beasley academic center

Meet the Dancing Crossing Guard Caught on Camera in Uplifting Video

The mother of three has been a crossing guard for Chicago Public Schools since 2016. And in a short period of time, she has become a popular icon.

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Tammy Anderson isn't just a crossing guard for Beasley Academic Center in the Washington Park Neighborhood. She's a neighborhood staple.

Every morning and afternoon, you can find the 52-year-old at the corner of 53rd and State Streets, bringing smiles to everyone who passes by with her unique dance moves and dashing energy.

"She will have this whole street lit up," said Sandra Johnson, a parent with students at Beasley Academic Center.  "Tammy, that’s our girl.”

Tammy is one of 600 crossing guards who works for Chicago Public Schools. Her job is to make sure students, parents and staff members can cross the street safely. But it's the way she does it, that makes her stand out from the rest.

"She has that smile that's infectious, she's always dancing or waving and everyone loves it," said Karen Yeatman, Tammy’s supervisor. "She has a genuine interest in her community... she comes out to service this intersection and she does it with pride with dignity."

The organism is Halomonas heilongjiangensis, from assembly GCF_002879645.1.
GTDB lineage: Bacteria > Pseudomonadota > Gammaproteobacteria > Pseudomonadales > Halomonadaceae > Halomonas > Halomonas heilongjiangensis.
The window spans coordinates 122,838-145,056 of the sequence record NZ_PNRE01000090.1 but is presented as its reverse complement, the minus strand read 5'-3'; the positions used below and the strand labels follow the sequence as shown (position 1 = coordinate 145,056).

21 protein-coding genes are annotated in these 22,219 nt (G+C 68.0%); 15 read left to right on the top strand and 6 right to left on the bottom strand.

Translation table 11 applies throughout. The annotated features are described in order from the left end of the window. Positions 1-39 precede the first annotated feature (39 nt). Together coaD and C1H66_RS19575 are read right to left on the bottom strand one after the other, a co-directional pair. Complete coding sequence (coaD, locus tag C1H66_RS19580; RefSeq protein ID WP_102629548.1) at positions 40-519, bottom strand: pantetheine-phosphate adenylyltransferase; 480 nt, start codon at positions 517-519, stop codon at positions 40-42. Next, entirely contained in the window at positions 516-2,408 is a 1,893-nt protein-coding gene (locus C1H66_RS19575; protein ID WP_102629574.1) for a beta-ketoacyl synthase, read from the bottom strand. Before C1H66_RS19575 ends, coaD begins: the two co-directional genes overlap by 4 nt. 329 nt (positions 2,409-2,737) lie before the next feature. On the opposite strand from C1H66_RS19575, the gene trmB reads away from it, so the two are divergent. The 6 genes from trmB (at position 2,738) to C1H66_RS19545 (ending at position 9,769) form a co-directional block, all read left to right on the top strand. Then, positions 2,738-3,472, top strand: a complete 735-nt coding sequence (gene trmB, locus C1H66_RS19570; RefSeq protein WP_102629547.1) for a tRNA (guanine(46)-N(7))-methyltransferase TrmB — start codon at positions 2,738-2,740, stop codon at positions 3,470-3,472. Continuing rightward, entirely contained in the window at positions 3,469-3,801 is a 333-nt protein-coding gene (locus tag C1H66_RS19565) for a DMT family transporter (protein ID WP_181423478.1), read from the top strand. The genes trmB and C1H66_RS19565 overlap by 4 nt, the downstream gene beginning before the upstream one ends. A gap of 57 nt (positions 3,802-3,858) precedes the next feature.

The mother of three has been a crossing guard for Chicago Public Schools since 2016. And in a short period of time, she has become a popular icon.

"When I started, just standing there I got bored just waiting on the children and then one day, someone waved at me... I waved back and then it got contagious and I just started, hey!," said Tammy.

That contagious energy, comes naturally... rain or shine. She moves and grooves to Gospel music on a daily basis, never missing a beat. It's sort of a workout, she says. An impromptu daily dance routine that she says, has helped her loose about 100 pounds in two years.

"She does it from the heart. She doesn’t do it for a paycheck or for the recognition, she does it because this is what she loves," said Sandra Johnson.

And judging by the all the honking and waving from drivers passing by, the community, loves her too.

"When someone comes back and tell me that I brought them joy... when someone comes and tells me I was having a bad day until I crossed that intersection... that makes my day," said Tammy. "I bless the streets before I get out here, so they could be covered with joy and have a happy day when they come by."

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